By now, it’s boring to say that Americans think highly of themselves. Thirty some-odd American teams vying in their respective sport for the title of “world champion” and a pervasive, if amorphous, sense of entitlement have elevated the matter to a question of degree: How highly do we think of ourselves? If you ask the average American, don’t expect modesty.

Spouting half-truths for the sake of ruffling feathers is easy. Luckily, a great deal of research has been performed over the last decade that confirms, with harder data, that what Americans lack in clarity we make up for in self-confidence. Self-interest levels are climbing at breakneck speeds. And at the same time, we’re learning a great deal about how we think of each other, even if reality may tell a different story.

The latest case of Americans overestimating their competence involves intelligence. A survey released by YouGov, a research organization that deals primarily with online polling, shows that 55 percent of Americans believe they are more intelligent than the average American. This means, as the astute observer will note, that the average American believes he or she is smarter than the average American.

Keep in mind that YouGov’s poll doesn’t specify which 55 percent holds this opinion. It’s entirely possible the 55 percent that made the claim is actually smarter, which means (excluding the survey’s margin for error) the perception gap is only several points above the truth. It’s also possible that none of the people who reported they were smarter actually are, which means everyone who is more intelligent thought fairly low of themselves. But given what we know, or at least assume about each other, this is probably not the case.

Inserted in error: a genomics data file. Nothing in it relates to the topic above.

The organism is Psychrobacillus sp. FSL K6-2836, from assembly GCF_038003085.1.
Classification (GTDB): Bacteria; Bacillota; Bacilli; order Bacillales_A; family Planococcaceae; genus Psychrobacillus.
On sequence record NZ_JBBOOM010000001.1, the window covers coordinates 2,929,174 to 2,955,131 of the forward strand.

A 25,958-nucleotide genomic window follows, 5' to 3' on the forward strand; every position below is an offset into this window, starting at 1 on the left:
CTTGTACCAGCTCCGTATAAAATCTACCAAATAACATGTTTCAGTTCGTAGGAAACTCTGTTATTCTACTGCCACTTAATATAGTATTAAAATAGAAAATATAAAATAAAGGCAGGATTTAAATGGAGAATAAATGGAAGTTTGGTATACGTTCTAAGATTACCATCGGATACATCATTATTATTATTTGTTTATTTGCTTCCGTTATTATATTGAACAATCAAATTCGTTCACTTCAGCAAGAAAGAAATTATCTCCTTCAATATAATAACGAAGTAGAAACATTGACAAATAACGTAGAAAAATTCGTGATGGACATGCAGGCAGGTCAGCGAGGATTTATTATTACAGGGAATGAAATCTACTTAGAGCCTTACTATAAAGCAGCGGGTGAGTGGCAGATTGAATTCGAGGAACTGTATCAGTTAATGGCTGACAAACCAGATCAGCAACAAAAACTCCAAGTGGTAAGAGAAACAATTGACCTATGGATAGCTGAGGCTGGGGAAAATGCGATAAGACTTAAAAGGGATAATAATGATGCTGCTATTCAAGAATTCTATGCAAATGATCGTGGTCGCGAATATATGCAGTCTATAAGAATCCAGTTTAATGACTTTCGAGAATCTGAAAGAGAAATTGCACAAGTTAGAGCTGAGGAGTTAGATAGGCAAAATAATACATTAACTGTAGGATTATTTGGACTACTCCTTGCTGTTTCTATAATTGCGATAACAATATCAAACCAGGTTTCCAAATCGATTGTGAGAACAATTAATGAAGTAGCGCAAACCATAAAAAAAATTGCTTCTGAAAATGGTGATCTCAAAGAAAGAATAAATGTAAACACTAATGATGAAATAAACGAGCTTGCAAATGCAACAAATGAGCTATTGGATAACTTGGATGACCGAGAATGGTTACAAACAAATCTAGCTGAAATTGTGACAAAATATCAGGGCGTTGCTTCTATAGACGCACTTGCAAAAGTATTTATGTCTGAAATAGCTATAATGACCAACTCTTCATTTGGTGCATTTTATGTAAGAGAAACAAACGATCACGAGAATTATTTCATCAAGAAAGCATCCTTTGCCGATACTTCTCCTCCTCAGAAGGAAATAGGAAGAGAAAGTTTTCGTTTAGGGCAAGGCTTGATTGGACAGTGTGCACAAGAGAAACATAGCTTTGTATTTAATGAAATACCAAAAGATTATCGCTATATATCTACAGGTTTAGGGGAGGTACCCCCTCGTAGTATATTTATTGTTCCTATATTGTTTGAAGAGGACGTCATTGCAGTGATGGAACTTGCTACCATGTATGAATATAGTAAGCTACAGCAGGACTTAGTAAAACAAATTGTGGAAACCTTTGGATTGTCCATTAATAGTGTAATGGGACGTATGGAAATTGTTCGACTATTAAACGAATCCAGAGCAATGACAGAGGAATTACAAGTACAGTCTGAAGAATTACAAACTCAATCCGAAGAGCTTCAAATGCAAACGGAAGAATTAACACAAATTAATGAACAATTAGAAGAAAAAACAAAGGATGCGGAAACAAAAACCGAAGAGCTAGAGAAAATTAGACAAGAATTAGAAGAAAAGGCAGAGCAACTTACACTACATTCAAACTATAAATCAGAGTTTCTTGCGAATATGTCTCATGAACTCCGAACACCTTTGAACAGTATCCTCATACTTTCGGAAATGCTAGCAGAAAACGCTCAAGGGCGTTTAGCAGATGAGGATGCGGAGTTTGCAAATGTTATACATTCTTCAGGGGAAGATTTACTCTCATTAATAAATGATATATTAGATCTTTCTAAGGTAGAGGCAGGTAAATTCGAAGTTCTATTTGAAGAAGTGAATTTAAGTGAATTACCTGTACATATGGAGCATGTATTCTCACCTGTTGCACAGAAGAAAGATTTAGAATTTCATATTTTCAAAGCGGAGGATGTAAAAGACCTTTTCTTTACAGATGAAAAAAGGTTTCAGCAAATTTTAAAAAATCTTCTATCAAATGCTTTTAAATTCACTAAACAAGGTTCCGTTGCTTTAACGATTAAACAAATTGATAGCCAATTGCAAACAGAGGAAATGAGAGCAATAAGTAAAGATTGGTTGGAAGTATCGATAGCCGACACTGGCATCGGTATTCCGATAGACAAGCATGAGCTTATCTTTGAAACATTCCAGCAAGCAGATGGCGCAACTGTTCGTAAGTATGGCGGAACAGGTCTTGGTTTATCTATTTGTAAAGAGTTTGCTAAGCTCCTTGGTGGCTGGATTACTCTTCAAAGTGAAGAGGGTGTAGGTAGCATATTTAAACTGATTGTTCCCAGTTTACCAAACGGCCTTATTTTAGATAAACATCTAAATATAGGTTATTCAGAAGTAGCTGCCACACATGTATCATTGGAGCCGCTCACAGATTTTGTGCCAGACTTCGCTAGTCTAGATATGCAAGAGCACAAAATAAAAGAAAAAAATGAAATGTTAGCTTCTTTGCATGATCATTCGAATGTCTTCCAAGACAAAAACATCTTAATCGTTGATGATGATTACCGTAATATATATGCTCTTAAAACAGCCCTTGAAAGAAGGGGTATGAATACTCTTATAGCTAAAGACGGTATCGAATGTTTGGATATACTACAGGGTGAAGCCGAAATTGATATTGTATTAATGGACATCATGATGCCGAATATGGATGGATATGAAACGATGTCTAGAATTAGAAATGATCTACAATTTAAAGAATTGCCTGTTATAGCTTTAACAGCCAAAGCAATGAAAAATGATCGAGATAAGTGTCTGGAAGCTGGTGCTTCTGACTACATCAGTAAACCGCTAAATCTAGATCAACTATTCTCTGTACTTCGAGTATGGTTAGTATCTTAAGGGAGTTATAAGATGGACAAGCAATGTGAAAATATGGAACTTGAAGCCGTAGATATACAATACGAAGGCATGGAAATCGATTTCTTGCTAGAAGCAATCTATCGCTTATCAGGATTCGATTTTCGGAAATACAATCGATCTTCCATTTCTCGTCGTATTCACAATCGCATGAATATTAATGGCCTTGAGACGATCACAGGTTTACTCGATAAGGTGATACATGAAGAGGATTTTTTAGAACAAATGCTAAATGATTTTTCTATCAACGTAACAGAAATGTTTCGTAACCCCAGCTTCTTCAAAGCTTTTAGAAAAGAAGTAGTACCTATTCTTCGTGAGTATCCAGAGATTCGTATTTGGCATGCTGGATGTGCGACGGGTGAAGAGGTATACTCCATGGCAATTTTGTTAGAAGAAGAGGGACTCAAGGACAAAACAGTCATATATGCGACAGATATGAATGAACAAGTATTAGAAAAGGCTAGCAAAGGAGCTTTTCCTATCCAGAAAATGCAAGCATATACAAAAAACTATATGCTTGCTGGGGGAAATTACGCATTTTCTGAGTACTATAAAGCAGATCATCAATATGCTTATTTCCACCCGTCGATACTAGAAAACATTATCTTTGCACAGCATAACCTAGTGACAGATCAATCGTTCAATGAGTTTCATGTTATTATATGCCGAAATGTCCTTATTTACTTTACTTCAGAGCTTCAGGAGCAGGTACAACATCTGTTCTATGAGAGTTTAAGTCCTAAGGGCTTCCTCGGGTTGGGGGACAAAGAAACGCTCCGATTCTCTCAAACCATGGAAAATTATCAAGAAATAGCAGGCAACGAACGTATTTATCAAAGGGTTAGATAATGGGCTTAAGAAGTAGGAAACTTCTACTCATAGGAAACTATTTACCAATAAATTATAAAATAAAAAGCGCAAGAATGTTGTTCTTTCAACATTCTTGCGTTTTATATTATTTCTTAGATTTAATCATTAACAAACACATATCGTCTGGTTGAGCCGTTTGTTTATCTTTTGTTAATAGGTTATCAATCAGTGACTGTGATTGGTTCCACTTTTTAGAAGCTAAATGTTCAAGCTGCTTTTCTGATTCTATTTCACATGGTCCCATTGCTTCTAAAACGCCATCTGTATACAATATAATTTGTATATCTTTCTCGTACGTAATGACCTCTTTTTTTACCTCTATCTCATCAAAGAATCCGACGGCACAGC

A more reasonable explanation is some mix of people, of both above and below average intelligence levels, miscalculated their smarts. It’s a phenomenon in human psychology that has come to be known as the Dunning-Kruger Effect, and it could explain nearly in full why Americans are so impressed with themselves.

When smart people have an easy time learning a new skill, their first thought isn’t, Wow, I picked that up way faster than everyone else. In fact, it’s the opposite — an impression of normalcy. The same goes for people at the other end. Highly unintelligent people are trapped by their own lack of awareness, and tend to overestimate their competence. Researchers from Cornell University — social psychologist David Dunning and then graduate student Justin Kruger — discovered this phenomenon in 1999. Ignorance, not arrogance, they found, lay at nearly all turns of self-inflation or deflation.

How does a society hell-bent on patting itself on the back break this habit? Dunning and Kruger argue the solution lies in feedback. The elderly man who fancies himself an expert driver, but swerves like mad on the highway, can’t change his behavior unless he’s clued in to the problem. The same goes for younger people, too. "If adolescents don't realize that they really know very little about safe sex, or physicians don't know that medical technology and information has significantly changed,” Dunning told the American Psychological Association, “they can't be expected to be motivated to improve their situation."

The latest statistics on American education pit the U.S. as 13th on a list of the top of the world’s education leaders. To avoid ignorance producing unfounded bliss, and any further expansion in the pool of 55-percenters, students must confront their academic shortcomings. If not, they could fall victim to a second, more insidious consequence of the Dunning-Kruger Effect — not only inflating their own worth but shooting down the success of others, too.

In the end, of course, opening students’ eyes begins with parental awareness. But unless adults are capable of putting their own thoughts, opinions, and biases under a microscope, the cycle has no choice but to continue. We will stay, as we always have, world champions.